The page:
Whether in their teens or terrible twos, children will occasionally exhibit disrespectful behavior toward parents, teachers and siblings as a way of testing rules and boundaries, expressing individuality or discovering self-control and independence. Parents can respond with several simple techniques in order to correct disrespectful behavior and encourage healthy, positive communication in children.
Approach the disrespectful child in a cool, calm, consistent manner, no matter how frustrated you may become. Children learn from the habits of their parents. If you respond to disrespectful behavior by shouting, using a harsh tone or speaking out in frustration, you are only reinforcing poor communication. Your child is much more likely to respond positively to you if you are calm and collected when demanding that the behavior stop or change.
Be clear and concise in explaining why the disrespectful behavior isn’t acceptable. No one likes to hear “because I said so,” and this all-too-common reason for demanding that children change their behavior does not teach kids why the behavior must change in the first place. Provide a simple, to-the-point reason clearly and calmly. If, for example, your child continues to reach for the cookie jar after you’ve said “no,” remove the child to another room and say, “You can only have a cookie after dinner time.”
Set limits for your child, and consistently enforce them. Children learn through structured guidance, and it is unreasonable for a parent to expect his child to automatically know right from wrong. Establish a rule, for example, to clearly inform your child that it is not acceptable to use foul language, and be consistent about enforcing this rule. Do not revoke privileges sometimes, and then overlook the language other times. Being consistent will reiterate lessons about consequence to your child and quell the disrespectful behavior as she grows tired of suffering the consequence of the behavior. Inconsistency will send mixed messages to children about what is acceptable and what isn’t.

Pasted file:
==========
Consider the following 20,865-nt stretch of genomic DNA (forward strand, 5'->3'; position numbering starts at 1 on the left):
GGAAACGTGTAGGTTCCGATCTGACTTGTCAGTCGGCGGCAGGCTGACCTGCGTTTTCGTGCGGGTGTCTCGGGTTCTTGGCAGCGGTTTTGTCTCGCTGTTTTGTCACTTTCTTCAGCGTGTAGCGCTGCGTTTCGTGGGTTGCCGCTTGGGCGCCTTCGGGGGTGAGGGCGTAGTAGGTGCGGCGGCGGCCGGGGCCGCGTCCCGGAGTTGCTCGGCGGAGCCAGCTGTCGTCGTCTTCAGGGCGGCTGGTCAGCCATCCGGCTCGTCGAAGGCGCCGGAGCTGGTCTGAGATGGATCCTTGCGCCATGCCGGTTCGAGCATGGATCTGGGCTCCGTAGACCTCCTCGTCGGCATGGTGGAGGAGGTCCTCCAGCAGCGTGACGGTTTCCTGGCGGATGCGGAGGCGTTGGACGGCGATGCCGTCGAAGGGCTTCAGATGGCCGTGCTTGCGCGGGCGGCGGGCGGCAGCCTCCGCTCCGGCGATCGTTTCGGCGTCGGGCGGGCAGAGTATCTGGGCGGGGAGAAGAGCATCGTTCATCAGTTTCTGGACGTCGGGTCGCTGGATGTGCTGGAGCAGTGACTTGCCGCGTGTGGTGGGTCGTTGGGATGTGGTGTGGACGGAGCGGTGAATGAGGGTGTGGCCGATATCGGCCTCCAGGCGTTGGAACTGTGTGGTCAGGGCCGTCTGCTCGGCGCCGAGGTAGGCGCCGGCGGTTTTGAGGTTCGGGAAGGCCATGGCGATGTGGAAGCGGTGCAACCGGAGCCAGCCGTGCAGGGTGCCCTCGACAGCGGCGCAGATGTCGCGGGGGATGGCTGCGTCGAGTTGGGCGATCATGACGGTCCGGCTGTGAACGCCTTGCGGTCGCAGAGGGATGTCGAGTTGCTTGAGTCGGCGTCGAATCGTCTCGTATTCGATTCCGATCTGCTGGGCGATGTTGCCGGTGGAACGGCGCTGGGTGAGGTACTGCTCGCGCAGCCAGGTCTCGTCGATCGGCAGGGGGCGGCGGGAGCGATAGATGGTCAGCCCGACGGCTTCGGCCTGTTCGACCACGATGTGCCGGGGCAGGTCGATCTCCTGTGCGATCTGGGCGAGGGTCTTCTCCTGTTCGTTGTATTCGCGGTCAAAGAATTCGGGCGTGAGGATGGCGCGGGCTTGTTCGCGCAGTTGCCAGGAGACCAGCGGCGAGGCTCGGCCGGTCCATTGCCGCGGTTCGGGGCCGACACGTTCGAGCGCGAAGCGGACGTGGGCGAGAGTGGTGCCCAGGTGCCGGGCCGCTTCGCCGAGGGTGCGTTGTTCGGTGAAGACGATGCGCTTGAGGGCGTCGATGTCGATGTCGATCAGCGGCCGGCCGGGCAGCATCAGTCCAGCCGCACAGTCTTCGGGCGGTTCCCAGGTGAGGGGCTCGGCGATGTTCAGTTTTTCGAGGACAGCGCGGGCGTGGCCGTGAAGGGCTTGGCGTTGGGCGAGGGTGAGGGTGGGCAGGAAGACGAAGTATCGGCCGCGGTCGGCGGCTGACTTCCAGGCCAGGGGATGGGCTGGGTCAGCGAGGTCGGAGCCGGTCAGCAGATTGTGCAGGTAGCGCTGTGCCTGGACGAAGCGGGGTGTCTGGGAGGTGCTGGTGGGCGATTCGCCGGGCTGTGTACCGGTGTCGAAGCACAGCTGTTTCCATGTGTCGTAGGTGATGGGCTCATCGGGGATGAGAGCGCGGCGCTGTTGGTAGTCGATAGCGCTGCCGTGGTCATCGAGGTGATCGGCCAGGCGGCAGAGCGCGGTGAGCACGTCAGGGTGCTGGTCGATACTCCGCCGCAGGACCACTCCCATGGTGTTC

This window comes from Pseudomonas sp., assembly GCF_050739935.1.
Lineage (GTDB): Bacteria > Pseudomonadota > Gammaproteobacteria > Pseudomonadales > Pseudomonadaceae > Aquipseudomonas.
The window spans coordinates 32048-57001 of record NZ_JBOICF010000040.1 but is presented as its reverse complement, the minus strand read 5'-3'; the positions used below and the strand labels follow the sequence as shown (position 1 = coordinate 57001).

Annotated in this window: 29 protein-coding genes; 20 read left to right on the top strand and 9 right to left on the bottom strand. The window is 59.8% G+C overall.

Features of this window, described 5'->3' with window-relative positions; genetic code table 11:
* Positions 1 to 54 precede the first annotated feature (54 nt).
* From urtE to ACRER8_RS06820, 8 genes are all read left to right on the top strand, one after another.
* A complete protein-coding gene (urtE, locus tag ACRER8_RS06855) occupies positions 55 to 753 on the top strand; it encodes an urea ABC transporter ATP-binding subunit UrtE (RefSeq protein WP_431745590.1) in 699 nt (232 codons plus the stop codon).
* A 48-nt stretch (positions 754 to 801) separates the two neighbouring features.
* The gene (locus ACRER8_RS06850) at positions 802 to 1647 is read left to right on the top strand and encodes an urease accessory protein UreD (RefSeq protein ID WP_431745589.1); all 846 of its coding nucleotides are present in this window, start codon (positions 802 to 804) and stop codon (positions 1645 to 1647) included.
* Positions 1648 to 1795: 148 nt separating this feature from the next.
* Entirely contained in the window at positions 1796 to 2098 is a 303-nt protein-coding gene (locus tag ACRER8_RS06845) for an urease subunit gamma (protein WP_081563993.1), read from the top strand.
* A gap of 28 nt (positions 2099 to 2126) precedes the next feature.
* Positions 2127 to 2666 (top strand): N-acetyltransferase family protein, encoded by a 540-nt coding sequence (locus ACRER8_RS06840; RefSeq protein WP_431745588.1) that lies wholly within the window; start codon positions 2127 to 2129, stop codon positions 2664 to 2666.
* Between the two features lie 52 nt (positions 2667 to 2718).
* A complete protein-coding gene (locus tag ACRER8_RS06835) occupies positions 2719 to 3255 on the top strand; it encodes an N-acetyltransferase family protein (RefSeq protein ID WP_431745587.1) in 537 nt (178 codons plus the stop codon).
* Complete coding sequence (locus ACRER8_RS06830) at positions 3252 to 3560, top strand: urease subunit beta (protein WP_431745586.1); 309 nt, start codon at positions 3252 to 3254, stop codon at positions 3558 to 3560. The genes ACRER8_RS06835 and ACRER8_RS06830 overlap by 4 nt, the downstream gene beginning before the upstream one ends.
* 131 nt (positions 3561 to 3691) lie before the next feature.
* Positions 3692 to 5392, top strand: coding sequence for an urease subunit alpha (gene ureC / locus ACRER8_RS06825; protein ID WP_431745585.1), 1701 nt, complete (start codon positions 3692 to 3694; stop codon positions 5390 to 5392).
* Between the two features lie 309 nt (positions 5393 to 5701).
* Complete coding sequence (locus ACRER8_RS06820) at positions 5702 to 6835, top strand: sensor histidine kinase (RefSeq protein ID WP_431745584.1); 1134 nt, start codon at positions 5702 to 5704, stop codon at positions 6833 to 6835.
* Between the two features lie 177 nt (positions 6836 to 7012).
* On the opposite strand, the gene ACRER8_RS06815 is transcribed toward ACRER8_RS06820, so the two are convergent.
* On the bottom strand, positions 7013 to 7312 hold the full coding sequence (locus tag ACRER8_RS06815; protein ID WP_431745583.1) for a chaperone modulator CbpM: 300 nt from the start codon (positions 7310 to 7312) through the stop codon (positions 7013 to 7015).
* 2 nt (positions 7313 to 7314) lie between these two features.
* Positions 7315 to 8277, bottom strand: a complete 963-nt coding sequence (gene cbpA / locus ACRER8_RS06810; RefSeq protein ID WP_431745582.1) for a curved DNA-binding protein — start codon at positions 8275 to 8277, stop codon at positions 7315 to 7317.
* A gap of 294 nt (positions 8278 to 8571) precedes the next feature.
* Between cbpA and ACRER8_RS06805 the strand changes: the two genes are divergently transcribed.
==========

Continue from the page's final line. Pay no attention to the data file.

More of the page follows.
Reward good, respectful behavior with compliments or privileges. Just as it is important to consistently deter disrespectful behavior with discipline, it is equally important to reinforce good, respectful behavior by acknowledging it in a way that shows your child what you expect and admire.
Seek outside help for children whose disrespectful behavior has become patterned and habitual. Disrespectful behavior that is frequent and accompanied by destruction or aggression could be a sign of an underlying issue, such as trouble at school. In these instances, when you are unable to correct the behavior yourself, it may become necessary to work with a family therapist or school counselor to identify the issue at hand and correct the behavior.
Don’t dismiss disrespectful behavior as a stage children will outgrow. While disrespectful behavior often peaks at different developmental stages, it is important to consistently address and correct the behavior in order for it to improve or change.
Examine your family’s communication with one another. If frequent arguments or disagreements occur and are not resolved peacefully and calmly, the child may be exhibiting learned behavior from family dynamics. Seek a family therapist for help resolving disagreements and ineffective communications within the home.